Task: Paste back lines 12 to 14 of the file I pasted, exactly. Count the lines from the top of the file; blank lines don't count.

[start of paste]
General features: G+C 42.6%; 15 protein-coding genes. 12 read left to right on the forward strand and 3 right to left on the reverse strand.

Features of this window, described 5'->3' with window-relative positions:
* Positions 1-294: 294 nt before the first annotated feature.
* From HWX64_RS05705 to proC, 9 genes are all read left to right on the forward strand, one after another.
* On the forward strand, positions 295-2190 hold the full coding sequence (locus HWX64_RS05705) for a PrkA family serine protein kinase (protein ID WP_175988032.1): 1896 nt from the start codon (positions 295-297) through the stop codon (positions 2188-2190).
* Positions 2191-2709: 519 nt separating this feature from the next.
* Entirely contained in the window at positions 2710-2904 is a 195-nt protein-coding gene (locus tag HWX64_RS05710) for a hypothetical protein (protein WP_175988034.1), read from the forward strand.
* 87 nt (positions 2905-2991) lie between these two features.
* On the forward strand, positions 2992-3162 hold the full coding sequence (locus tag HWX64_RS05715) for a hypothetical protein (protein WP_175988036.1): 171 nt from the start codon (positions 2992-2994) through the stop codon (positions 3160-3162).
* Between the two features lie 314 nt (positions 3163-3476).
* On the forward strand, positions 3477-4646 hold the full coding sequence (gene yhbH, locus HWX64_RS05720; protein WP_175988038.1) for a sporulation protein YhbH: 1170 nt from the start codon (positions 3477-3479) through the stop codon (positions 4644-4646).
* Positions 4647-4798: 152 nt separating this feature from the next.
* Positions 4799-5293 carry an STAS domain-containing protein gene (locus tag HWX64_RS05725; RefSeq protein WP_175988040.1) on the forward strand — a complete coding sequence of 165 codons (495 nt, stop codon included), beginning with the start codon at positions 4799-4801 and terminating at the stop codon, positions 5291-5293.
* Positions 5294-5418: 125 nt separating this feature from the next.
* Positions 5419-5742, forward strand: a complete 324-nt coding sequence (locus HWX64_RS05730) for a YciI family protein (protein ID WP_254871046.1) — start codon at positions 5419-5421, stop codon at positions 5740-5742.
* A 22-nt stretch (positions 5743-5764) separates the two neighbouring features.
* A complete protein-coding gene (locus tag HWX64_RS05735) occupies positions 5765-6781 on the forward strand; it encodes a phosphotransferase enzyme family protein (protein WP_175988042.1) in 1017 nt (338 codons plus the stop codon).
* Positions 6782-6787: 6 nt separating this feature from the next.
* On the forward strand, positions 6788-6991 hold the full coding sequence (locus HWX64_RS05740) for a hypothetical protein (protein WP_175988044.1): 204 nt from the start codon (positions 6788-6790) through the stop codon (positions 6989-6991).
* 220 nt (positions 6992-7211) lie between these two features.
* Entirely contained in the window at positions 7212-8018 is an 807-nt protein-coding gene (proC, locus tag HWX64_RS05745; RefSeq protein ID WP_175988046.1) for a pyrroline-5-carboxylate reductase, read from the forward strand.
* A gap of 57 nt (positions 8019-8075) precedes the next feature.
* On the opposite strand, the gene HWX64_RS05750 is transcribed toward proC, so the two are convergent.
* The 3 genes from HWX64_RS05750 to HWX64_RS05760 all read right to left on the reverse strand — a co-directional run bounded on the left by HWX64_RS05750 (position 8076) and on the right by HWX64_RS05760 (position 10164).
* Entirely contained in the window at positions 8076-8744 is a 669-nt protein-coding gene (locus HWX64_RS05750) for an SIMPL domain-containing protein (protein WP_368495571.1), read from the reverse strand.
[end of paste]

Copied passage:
* Positions 4647-4798: 152 nt separating this feature from the next.
* Positions 4799-5293 carry an STAS domain-containing protein gene (locus tag HWX64_RS05725; RefSeq protein WP_175988040.1) on the forward strand — a complete coding sequence of 165 codons (495 nt, stop codon included), beginning with the start codon at positions 4799-4801 and terminating at the stop codon, positions 5291-5293.
* Positions 5294-5418: 125 nt separating this feature from the next.